After months of internal deliberation and offering online glimpses of their project, the team chosen to suggest revisions to the Unitarian Universalist Association’s Article II—the defining statements of the faith’s values, inspirations, and reasons for being—brought its work to the 2022 General Assembly in June.
In three sessions, held both online and on the stage at the Oregon Convention Center in Portland, members of the Article II Study Commission suggested new language, asked questions of delegates and other UUs, and invited discussion and feedback.
The Rev. Cheryl M. Walker, who co-chairs the six-member commission, made clear to the General Assembly that the group is working on faith fundamentals. “Our work is not about editing,” said Walker, who is minister of the UU Congregation of Wilmington, North Carolina. The commission, she said, is undertaking a “comprehensive review” and “nothing is sacred.”
The Article II Study Commission is undertaking a “comprehensive review” and “nothing is sacred.”
The stage for these conversations was set on the first day of GA, as two opening speakers spotlighted the significance of the Article II review project.
The Rev. Meg Riley, UUA co-moderator, said the potential revision of the portion of the UU bylaws that includes the Seven Principles, Six Sources, and statements on inclusion and freedom of belief is “the juiciest part of what is going on in our faith today.”
Without mentioning Article II specifically, the Rev. William G. Sinkford, a former UUA president, stressed the importance of rethinking and revising what Unitarian Universalism stands for. “Answers that served us yesterday have to be tested against the needs of a new day,” said Sinkford, adding that UUs are compelled to sort out “what is permanent, what is passing. . . . This is our faith.”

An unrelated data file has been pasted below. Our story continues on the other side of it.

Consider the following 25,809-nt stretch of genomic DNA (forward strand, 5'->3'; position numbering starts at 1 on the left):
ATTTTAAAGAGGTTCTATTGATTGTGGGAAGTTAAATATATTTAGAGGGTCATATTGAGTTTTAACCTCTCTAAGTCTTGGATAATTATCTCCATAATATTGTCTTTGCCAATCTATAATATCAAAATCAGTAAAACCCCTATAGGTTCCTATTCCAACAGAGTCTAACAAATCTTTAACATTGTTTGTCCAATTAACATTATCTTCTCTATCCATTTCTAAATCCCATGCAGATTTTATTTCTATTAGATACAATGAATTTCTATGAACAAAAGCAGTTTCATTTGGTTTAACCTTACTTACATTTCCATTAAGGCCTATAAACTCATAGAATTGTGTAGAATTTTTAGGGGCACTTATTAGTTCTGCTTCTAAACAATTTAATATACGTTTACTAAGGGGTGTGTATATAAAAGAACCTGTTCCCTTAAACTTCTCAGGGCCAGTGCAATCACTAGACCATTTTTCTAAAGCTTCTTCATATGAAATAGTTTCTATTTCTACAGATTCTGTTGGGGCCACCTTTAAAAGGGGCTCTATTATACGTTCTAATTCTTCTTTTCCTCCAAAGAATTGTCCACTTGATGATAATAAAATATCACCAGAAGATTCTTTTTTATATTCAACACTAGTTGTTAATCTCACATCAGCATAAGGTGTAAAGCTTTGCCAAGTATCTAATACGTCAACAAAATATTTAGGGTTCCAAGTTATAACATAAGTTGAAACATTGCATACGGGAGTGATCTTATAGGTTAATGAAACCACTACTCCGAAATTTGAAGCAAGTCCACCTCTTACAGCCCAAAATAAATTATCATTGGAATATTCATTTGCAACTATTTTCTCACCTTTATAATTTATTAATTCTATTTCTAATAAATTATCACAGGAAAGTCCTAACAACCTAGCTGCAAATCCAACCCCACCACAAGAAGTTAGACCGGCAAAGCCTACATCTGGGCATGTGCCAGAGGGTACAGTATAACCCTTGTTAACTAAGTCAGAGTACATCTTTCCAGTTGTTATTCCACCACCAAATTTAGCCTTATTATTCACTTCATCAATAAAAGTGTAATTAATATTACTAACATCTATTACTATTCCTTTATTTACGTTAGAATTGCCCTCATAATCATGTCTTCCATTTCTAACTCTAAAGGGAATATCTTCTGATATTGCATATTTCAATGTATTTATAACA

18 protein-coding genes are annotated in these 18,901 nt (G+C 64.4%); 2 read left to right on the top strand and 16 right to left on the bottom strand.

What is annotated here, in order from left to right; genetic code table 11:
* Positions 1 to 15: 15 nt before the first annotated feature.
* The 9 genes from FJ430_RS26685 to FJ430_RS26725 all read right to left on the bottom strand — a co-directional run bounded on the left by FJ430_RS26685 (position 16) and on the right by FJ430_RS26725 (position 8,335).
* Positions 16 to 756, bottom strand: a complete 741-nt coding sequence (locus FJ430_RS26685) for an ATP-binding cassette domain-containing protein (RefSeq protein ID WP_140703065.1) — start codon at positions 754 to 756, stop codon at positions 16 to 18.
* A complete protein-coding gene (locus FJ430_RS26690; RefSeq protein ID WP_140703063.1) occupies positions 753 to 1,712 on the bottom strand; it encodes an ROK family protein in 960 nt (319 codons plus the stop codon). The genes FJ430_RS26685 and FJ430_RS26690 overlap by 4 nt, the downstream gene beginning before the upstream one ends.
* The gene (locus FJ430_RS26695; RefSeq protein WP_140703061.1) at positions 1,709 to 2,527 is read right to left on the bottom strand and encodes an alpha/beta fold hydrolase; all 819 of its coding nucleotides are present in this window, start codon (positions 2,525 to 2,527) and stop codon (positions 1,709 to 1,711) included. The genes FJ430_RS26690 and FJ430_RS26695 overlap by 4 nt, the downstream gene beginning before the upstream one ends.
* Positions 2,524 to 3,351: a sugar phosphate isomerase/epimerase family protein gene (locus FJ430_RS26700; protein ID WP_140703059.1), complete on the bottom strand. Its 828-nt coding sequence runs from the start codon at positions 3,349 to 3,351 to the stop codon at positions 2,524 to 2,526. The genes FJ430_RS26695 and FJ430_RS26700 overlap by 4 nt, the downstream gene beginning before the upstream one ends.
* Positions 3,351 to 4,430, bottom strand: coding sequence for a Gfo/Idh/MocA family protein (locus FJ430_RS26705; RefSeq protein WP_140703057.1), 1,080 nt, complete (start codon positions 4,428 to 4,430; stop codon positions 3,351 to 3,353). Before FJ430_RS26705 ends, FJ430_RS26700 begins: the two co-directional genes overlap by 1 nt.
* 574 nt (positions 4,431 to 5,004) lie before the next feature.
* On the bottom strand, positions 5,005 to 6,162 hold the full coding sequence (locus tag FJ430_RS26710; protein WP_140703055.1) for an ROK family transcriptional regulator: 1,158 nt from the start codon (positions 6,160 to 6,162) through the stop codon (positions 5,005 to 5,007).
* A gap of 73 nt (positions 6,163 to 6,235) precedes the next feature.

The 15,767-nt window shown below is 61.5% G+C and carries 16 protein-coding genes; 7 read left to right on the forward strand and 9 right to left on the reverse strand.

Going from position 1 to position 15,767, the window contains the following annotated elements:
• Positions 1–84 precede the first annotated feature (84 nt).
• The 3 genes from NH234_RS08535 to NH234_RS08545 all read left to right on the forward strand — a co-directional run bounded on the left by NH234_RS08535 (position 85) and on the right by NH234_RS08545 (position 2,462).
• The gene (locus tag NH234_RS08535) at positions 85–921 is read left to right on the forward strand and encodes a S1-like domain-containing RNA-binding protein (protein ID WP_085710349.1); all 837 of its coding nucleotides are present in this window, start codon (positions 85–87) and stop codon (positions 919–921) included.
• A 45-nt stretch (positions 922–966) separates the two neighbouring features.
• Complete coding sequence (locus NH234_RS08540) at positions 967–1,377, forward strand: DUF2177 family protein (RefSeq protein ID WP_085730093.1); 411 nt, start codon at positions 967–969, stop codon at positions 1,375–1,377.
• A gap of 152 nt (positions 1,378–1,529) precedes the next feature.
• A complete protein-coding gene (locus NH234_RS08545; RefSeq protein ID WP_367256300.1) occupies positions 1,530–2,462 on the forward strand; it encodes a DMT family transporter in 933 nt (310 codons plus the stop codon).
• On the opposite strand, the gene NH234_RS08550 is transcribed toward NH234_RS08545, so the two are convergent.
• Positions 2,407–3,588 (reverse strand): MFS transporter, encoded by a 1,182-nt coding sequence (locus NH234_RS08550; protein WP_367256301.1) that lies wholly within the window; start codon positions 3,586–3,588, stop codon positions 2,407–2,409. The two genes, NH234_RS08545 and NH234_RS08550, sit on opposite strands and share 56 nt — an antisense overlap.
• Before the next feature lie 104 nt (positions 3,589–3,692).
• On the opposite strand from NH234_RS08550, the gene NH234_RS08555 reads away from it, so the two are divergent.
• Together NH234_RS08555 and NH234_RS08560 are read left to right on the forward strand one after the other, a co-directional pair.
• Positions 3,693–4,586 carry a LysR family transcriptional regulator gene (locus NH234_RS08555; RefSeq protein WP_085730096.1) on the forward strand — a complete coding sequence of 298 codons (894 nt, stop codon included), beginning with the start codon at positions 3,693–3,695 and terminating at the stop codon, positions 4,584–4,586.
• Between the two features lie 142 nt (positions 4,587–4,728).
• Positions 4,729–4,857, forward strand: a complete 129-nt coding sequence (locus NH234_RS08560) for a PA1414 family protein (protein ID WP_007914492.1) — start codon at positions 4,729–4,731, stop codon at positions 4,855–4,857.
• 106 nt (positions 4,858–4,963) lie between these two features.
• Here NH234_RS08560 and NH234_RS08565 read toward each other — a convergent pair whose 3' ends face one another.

No votes were taken on Article II at General Assembly in June. Article II Study Commission presentations were intended to give attendees a look at the work so far and to give commission members a chance to hear feedback.
The commission faces a January 2023 deadline to present recommendations to the UUA Board of Trustees. In June 2023, the General Assembly is expected to vote on proposed Article II changes. If a simple majority of delegates votes the proposal down, the process ends there. If a majority approves the proposal, it will go before the GA again in 2024 for a final vote. To be adopted, the final proposed changes will need a two-thirds majority vote.
“Answers that served us yesterday have to be tested against the needs of a new day.” —Rev. William G. Sinkford
At GA 2022, the study commission split its presentation into three sessions, each focused on different sections of Article II: The clauses on the purposes of the UUA and freedom of belief; shared UU values and the meaning of “covenant;” and statements on inclusion and sources of inspiration.
Commission members presented tentative language—emphasizing “tentative”—for attendees’ consideration. Participants were invited to share thoughts with each other and with the commission, including on-site conversations and an open “chat” board unfolding alongside the video streaming of proceedings for delegates and non-delegates participating online.